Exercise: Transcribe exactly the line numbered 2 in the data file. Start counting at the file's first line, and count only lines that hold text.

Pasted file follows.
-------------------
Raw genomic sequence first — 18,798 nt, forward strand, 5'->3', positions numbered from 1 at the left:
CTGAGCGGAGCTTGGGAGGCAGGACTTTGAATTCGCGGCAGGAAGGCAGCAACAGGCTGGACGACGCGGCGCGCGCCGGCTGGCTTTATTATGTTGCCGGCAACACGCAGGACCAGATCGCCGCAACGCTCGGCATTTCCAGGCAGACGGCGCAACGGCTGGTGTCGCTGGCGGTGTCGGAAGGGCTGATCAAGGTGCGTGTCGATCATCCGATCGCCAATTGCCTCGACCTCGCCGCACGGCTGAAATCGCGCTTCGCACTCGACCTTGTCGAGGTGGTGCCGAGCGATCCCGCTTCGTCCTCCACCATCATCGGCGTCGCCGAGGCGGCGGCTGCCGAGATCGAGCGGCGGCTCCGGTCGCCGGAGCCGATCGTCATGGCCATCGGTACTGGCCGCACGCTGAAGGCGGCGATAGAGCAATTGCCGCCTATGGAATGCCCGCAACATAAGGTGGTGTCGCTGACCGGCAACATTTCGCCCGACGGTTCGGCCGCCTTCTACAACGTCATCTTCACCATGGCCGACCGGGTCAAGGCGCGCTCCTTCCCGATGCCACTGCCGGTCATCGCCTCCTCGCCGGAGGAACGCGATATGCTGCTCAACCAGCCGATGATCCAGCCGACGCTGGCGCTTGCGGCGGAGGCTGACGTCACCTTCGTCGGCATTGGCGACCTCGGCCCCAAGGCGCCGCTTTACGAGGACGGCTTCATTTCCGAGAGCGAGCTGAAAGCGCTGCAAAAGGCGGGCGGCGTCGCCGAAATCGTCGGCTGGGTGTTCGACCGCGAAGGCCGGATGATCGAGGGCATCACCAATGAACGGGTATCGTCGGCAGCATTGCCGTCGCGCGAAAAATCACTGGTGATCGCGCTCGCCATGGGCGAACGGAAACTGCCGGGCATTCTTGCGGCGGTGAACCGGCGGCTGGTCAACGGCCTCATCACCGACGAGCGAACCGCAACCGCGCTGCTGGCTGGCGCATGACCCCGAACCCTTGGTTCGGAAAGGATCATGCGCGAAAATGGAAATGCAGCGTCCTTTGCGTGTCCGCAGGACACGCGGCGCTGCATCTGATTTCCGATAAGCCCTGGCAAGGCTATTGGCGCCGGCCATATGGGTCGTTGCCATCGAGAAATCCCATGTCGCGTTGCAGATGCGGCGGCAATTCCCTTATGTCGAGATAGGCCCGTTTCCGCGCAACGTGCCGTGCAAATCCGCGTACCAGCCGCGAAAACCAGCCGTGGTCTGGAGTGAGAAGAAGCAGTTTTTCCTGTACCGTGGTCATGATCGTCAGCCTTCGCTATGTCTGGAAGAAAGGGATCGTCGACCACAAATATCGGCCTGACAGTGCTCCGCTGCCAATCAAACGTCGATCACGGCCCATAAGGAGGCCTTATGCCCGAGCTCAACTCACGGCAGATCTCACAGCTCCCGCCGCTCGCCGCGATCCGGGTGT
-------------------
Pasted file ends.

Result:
CTGAGCGGAGCTTGGGAGGCAGGACTTTGAATTCGCGGCAGGAAGGCAGCAACAGGCTGGACGACGCGGCGCGCGCCGGCTGGCTTTATTATGTTGCCGGCAACACGCAGGACCAGATCGCCGCAACGCTCGGCATTTCCAGGCAGACGGCGCAACGGCTGGTGTCGCTGGCGGTGTCGGAAGGGCTGATCAAGGTGCGTGTCGATCATCCGATCGCCAATTGCCTCGACCTCGCCGCACGGCTGAAATCGCGCTTCGCACTCGACCTTGTCGAGGTGGTGCCGAGCGATCCCGCTTCGTCCTCCACCATCATCGGCGTCGCCGAGGCGGCGGCTGCCGAGATCGAGCGGCGGCTCCGGTCGCCGGAGCCGATCGTCATGGCCATCGGTACTGGCCGCACGCTGAAGGCGGCGATAGAGCAATTGCCGCCTATGGAATGCCCGCAACATAAGGTGGTGTCGCTGACCGGCAACATTTCGCCCGACGGTTCGGCCGCCTTCTACAACGTCATCTTCACCATGGCCGACCGGGTCAAGGCGCGCTCCTTCCCGATGCCACTGCCGGTCATCGCCTCCTCGCCGGAGGAACGCGATATGCTGCTCAACCAGCCGATGATCCAGCCGACGCTGGCGCTTGCGGCGGAGGCTGACGTCACCTTCGTCGGCATTGGCGACCTCGGCCCCAAGGCGCCGCTTTACGAGGACGGCTTCATTTCCGAGAGCGAGCTGAAAGCGCTGCAAAAGGCGGGCGGCGTCGCCGAAATCGTCGGCTGGGTGTTCGACCGCGAAGGCCGGATGATCGAGGGCATCACCAATGAACGGGTATCGTCGGCAGCATTGCCGTCGCGCGAAAAATCACTGGTGATCGCGCTCGCCATGGGCGAACGGAAACTGCCGGGCATTCTTGCGGCGGTGAACCGGCGGCTGGTCAACGGCCTCATCACCGACGAGCGAACCGCAACCGCGCTGCTGGCTGGCGCATGACCCCGAACCCTTGGTTCGGAAAGGATCATGCGCGAAAATGGAAATGCAGCGTCCTTTGCGTGTCCGCAGGACACGCGGCGCTGCATCTGATTTCCGATAAGCCCTGGCAAGGCTATTGGCGCCGGCCATATGGGTCGTTGCCATCGAGAAATCCCATGTCGCGTTGCAGATGCGGCGGCAATTCCCTTATGTCGAGATAGGCCCGTTTCCGCGCAACGTGCCGTGCAAATCCGCGTACCAGCCGCGAAAACCAGCCGTGGTCTGGAGTGAGAAGAAGCAGTTTTTCCTGTACCGTGGTCATGATCGTCAGCCTTCGCTATGTCTGGAAGAAAGGGATCGTCGACCACAAATATCGGCCTGACAGTGCTCCGCTGCCAATCAAACGTCGATCACGGCCCATAAGGAGGCCTTATGCCCGAGCTCAACTCACGGCAGATCTCACAGCTCCCGCCGCTCGCCGCGATCCGGGTGT